BY NATASHA BARSOTTI — Human Rights Watch (HRW) is calling on Cameroon's president to condemn and investigate death threats targeting two human rights lawyers who defend people "charged with homosexuality."
The Feb 13 letter to Paul Biya notes that lawyers Alice Nkom and Michel Togué began receiving death threats in October last year after defending clients accused of homosexuality in two matters – the case of Roger Jean-Claude Mbede and the case of Franky Djome and Jonas Singa Kimié — that attracted international attention.
A court overturned the conviction of Djome and Kumié, who were
sentenced to five-year prison terms after they were found guilty of
"homosexual behaviour." Police arrested Kimié and Djome outside a nightclub in the capital,
in July 2011. They were subsequently sentenced to jail because of the
were wearing (considered not masculine enough), their "feminine" speech
and for drinking Baileys, perceived as a gay man's drink.
Meanwhile, an appeals court upheld the three-year sentence of Roger Jean-Claude Mbede, who was found guilty of homosexual conduct for expressing his love for another man in a text message.
HRW's letter provides details of the threats Nkom and Togué received:
The death threats make specific reference to the work of the lawyers in defending alleged gays and lesbians. They come from an email address 'pasdepedesauCameroon@gmail.com,' meaning 'No faggots in Cameroon,' and from several Cameroonian telephone numbers. The messages use homophobic slurs to refer to Nkom and Togué. They threaten that the lawyers will be killed on specific dates. One message to Nkom promises, 'This will be bloody.' Another, threatening her clients, warns 'It only remains [to find] their houses… the neighborhoods are already in our hands.” A message received by Togué contains photographs taken of his daughter just outside her primary school, suggesting that the perpetrators of these threats are following the lawyers and their families. A subsequent message warns Togué to stop “defending your faggot ideas,” or risk being “at the bedside of one of your dying children.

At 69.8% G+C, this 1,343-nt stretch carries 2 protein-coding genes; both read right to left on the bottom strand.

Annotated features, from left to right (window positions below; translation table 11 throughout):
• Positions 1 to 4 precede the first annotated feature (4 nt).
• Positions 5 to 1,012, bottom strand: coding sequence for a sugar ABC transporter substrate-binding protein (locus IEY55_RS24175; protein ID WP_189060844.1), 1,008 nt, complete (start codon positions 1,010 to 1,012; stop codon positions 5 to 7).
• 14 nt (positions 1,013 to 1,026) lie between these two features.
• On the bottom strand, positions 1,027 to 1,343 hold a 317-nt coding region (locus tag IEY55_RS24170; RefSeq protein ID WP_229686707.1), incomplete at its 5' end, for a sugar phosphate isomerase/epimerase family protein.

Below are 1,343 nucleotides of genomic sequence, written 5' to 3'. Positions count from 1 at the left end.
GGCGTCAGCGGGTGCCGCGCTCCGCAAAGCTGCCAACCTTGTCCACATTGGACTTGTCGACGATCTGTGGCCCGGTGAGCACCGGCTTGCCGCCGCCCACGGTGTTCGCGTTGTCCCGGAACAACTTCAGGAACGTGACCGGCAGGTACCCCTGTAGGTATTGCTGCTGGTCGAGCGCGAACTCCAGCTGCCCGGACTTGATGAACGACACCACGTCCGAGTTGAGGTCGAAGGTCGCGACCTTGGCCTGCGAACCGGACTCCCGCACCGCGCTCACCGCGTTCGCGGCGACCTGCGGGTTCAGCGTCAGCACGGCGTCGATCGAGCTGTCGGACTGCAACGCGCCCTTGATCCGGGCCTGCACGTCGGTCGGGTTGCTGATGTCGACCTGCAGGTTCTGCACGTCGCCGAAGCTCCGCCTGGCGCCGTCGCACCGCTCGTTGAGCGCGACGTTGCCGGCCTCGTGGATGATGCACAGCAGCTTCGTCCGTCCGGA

Watch an HRW video interview with the lawyers.
According to HRW's letter, Nkom filed complaints in October but has received no response and no request for further information so that prosecutors could pursue investigations. Togué also sought recourse from authorities but was told that he should stop representing people charged with homosexuality if he wanted the death threats to stop.
"Law enforcement agencies should investigate the source of the messages through established legal channels and should prosecute those found responsible," HRW's Graeme Reid and Daniel Bekele say in the letter to Biya.
Reid and Bekele also urge the president to "make all
Cameroons aware that, whatever beliefs they may hold about
homosexuality, threats of violence against lawyers and human rights
defenders, as well as threats against alleged gays and lesbians, are
reprehensible and will not be tolerated."
"Article 7 of the African Charter on Human and People’s Rights, which is integrated into the Cameroonian constitution under article 45, guarantees to anyone accused of a crime 'the right to defense, including the right to be defended by counsel of his choice.' The death threats received by the lawyers, coupled with the authorities’ inaction, amount to a threat to this basic right," the letter states.
In a Jan 31 story, Reuters quotes Biya as saying that attitudes toward the criminalization of homosexuality were changing. "People are talking, minds can change one way or another, but currently it's a crime," Biya told media after meeting with French president François Hollande in Paris.